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2 Months : From Sep 2019 to Nov 2019
By William Boston and Avantika Chilkoti
Volkswagen AG delayed approval of a new car plant in Turkey, as investors and multinationals weighed the country's ability to weather economic pressure from the West after its military incursion into northern Syria.
Early investor reaction to an initial package of economic restrictions was muted, however, with some market watchers saying they had expected a tougher line from Washington. The Turkish lira rose modestly against the dollar on Tuesday.
"It's a classic relief rally," said Piotr Matys, an emerging-markets strategist at Rabobank. "There were serious concerns that the sanctions could be quite harsh, but President Trump opted for relatively soft measures."
Turkey is also more prepared to withstand economic headwinds than it was as recently as last year, when a currency crisis there sent ripples across emerging markets. The lira shed nearly a third of its value against the dollar last year, the economy tipped into recession and inflation topped 25%.
Growth has since picked up and inflation has tempered, even as the central bank delivered a series of large cuts to the benchmark lending rates. The country has also imposed mechanisms to insulate the economy somewhat from sudden economic shocks.
Since May, companies willing to buy more than $100,000 at a time must wait 24 hours before their transactions are processed, giving Turkish officials time to anticipate and counter big selling that would normally drive down the lira, people familiar with the matter said.
Investors and executives said ramifications for markets and businesses could intensify if the U.S., in particular, were to step up pressure.
"One concern is if there are harsher sanctions coming, that they seek to lock Turkey out of international capital markets. That would be a large risk for the financial sector given their large external debt," said Jason Tuvey, senior emerging markets economist at Capital Economics.
On Monday, the U.S. authorized financial sanctions against Turkey's defense, interior and energy ministries and their agencies. It also raised steel tariffs to 50%, after lowering them from that level in May. The restrictions were taken in retaliation for Turkey's decision to launch a military offensive in northern Syria, after the Trump administration started withdrawing U.S. troops from the region.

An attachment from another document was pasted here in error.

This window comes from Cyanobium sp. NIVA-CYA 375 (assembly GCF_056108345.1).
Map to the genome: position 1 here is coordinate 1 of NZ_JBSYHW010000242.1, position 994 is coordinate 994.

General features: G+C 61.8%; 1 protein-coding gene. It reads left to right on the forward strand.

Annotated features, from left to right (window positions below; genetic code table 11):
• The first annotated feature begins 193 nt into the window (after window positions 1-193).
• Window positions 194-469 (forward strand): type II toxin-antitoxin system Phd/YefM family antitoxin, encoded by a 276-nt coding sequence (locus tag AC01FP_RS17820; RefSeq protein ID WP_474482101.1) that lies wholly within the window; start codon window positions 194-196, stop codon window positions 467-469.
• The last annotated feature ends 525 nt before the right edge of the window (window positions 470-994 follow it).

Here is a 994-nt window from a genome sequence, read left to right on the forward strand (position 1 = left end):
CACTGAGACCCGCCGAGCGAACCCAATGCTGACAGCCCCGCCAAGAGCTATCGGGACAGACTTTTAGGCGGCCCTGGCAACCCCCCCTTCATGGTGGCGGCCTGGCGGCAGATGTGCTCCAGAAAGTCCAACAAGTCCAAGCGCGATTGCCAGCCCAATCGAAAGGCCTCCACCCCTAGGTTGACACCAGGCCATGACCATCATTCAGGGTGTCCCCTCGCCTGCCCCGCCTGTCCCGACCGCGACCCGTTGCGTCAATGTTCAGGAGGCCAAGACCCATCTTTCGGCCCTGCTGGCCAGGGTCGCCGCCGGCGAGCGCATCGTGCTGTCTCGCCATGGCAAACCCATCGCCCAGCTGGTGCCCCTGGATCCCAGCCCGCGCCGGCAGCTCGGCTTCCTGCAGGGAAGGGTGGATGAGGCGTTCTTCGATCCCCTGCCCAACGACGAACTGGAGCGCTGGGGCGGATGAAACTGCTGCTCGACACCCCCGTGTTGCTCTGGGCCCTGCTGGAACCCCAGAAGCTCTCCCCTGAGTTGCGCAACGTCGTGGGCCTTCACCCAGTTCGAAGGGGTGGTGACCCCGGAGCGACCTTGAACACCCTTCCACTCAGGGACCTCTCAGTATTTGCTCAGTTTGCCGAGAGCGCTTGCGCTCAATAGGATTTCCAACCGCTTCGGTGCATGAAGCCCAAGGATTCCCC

The U.S. Treasury said it would issue waivers to ensure sanctions didn't disrupt the entire country's energy needs, and will allow officials and contractors conducting business for the U.S. government to work with the blacklisted officials and offices.
Volkswagen's move underscored the longer-term stakes for the country's economy and for multinationals heavily invested in Turkey, after years of economic integration with the rest of the world. The planned Volkswagen factory is an example of how closely Turkey has become woven into the fabric of global manufacturing networks.
Take autos. Western car makers opened their first joint ventures in Turkey in the 1960s, with France's Renault SA, Ford Motor Co. and Italy's Fiat, now part of Fiat Chrysler Automobiles NV, leading the way. Today, there are more than 400 major automotive suppliers there, many feeding auto factories in Europe. They include big names like Bosch GmbH, Continental AG and Magna International Inc. Their Turkish factories are key suppliers of components for Volkswagen and Daimler AG.
Initially, auto makers produced vehicles for the Turkish market, but today exports dominate. Last year, around 1.6 million vehicles were produced in Turkey, such as Ford's top-selling Transit commercial vehicle. Around 81% of the vehicles produced in Turkey last year were exported, mostly to Europe.
The German auto giant had chosen Turkey over Bulgaria for the new assembly plant, which was set to make Skoda and Seat models to free up capacity at its European plants to make electric cars. Volkswagen had registered a Turkish subsidiary last week to start the process.
Volkswagen's management board was expected to give final approval in coming days to invest EUR1 billion ($1.1 billion) to build a plant with an annual capacity of 300,000 cars. Planned for Manisa, near Izmir in the Anatolia province, the plant was expected to provide 4,000 jobs with the start of production in 2022.
The delay comes amid intense political pressure in Europe -- particularly from Berlin -- to protest the incursion. Germany, France, Finland and Sweden were among the first countries to enact an embargo on arms exports to Turkey in the wake of the attack.
"The pictures that we are seeing from northern Syria are appalling," said Stephan Weil, who sits on Volkswagen's supervisory board as prime minister of Germany's Lower Saxony state, which has a 20% stake in the auto maker. "I can't imagine that under these circumstances Volkswagen can make a billion-euro investment in Turkey."
Volkswagen said it was monitoring "the current situation closely and [is] concerned about current developments."
Meanwhile, Federal prosecutors in Manhattan on Tuesday charged Turkish state-owned lender Halkbank with a multibillion-dollar scheme to evade U.S. sanctions on Iran. Prosecutors say Turkish and Iranian government officials received payouts of tens of millions of dollars in exchange for promoting and helping to conceal the alleged scheme, which they said occurred between 2012 and 2016.
--David Gauthier-Villars and Rebecca Davis O'Brien contributed to this article.
Write to William Boston at firstname.lastname@example.org and Avantika Chilkoti at Avantika.Chilkoti@wsj.com
(END) Dow Jones Newswires
October 15, 2019 19:25 ET (23:25 GMT)
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